Hello Mr. Spencer,
I have read the Book of Galatians (as you suggested) over and over. My thought is that the law is still good and sacred. How can God do away with worshipping Him First and loving our neighbor as ourselves?
You know the 10 Commandments. If one offend in one,he has committed sin in all. So if we don't keep the 4th Commandmen which is to keep the Sabbath Holy, how then can we love God. How can we love Him and violate His laws? As John records, "If you love me keep my commandments." I've fought this over and over from the Book of Romans and the emphasis on being saved by grace. But the law is still holy and good. It reflects the character and nature of God...
[After being involved with Seventh Day Adventists] I am troubled and haunted if I go to Sunday worship services. But if I stay in that church the sermons are so dry and dogmatic. When I joined that church the 7th day was paramount over the grace and love of Jesus Christ.
Well, I guess I can start with your questions about the role of the law as it applies to us. First, I would take us to the third chapter of Galatians.
Paul says right off: "Who has bewitched you, fools, that you should not obey the truth about Christ's crucifixion?" Why would he say this to a group of people? Their problem was that they were trying to experience the salvation of Christ while at the same time returning to obeying the law as a way to become right with Christ.
The law is indeed good. It is sweeter than honey from the honeycomb. The problem is when we think that obedience to the law produces salvation, or puts us in right relationship with God. It does not. _Only_ faith in Christ and His sacrifice affects our standing with Him. So Paul then asks, "Then why have the law at all, if it is powerless to save us?" The answer is found in Gal. 3:19
24 Wherefore the law was our schoolmaster [to bring us] unto Christ, that we might be justified by faith.
Paul makes another point. He says the law was not even in effect until four hundred thirty years after the promise to Abraham. There was no Sabbath keeping from Adam until Moses. Yet Abraham was saved by faith. He is the father of faith. The law ruled from Moses until Christ, but it did not save people, it corralled them. Now, the peace of God rules in our hearts. Christ lives in us. His Holy Spirit directs us into paths of righteousness. The law still stands to show us who we really are inside, but it is the Holy Spirit we obey, a deeper and higher law written on our hearts.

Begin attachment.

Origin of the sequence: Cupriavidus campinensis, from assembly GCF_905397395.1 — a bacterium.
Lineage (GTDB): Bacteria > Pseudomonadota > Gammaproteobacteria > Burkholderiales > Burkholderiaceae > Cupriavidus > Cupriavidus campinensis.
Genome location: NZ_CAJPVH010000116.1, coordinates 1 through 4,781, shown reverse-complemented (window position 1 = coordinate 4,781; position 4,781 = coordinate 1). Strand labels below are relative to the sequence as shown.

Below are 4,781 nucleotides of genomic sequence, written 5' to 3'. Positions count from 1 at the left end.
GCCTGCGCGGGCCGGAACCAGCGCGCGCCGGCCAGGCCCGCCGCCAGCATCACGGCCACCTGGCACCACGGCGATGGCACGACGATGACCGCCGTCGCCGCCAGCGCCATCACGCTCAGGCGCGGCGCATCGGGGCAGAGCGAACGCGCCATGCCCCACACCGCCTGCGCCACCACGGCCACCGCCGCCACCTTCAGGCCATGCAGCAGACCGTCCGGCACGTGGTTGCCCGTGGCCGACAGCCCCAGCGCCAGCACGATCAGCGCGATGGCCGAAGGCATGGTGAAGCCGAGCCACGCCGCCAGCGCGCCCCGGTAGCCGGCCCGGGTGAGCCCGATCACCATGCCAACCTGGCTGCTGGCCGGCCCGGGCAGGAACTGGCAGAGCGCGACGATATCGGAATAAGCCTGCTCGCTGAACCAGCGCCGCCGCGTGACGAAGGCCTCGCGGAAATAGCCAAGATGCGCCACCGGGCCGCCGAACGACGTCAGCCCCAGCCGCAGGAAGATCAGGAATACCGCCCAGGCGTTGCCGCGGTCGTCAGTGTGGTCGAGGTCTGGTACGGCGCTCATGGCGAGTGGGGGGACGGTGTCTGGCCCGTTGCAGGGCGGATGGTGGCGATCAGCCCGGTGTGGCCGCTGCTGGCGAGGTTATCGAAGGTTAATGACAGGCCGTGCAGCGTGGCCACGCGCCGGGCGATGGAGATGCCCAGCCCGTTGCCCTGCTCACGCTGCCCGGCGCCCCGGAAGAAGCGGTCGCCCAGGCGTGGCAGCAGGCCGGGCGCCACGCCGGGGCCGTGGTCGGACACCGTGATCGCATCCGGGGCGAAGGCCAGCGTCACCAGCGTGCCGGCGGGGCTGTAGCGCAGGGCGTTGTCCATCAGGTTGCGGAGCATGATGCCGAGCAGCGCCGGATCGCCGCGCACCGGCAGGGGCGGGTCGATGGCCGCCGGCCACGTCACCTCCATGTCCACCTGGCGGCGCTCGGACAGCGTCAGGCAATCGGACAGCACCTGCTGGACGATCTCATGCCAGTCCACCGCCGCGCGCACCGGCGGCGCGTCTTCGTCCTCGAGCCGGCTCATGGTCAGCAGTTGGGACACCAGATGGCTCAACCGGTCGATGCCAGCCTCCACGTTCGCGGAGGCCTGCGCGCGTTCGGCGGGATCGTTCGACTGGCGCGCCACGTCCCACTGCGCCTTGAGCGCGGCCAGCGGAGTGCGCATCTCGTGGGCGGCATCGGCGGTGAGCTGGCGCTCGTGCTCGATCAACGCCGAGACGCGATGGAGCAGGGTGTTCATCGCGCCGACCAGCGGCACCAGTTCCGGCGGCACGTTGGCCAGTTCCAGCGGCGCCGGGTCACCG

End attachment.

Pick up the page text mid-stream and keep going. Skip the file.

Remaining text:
That is why Paul uses the analogy of Christ destroying the law (as it applies to us) Col 2:
14 Blotting out the handwriting of ordinances that was against us, which was contrary to us, and took it out of the way, nailing it to his cross;
15 [And] having spoiled principalities and powers, he made a shew of them openly, triumphing over them in it.
16 Let no man therefore judge you in meat, or in drink, or in respect of an holyday, or of the new moon, _or of the sabbath [days]:_
17 Which are a shadow of things to come; but the body [is] of Christ. Paul knows, what all the saved eventually come to understand: outward observance looks good, but produces nothing!
Col. 2:23 Such regulations indeed have an appearance of wisdom, with their self-imposed worship, their false humility and their harsh treatment of the body, but they lack any value in restraining sensual indulgence.
For us, the Sabbath is about the Rest of God. We _live in a Sabbath Rest because of the work of God._
Sahn, I hope this starts us in the right direction in our correspondence.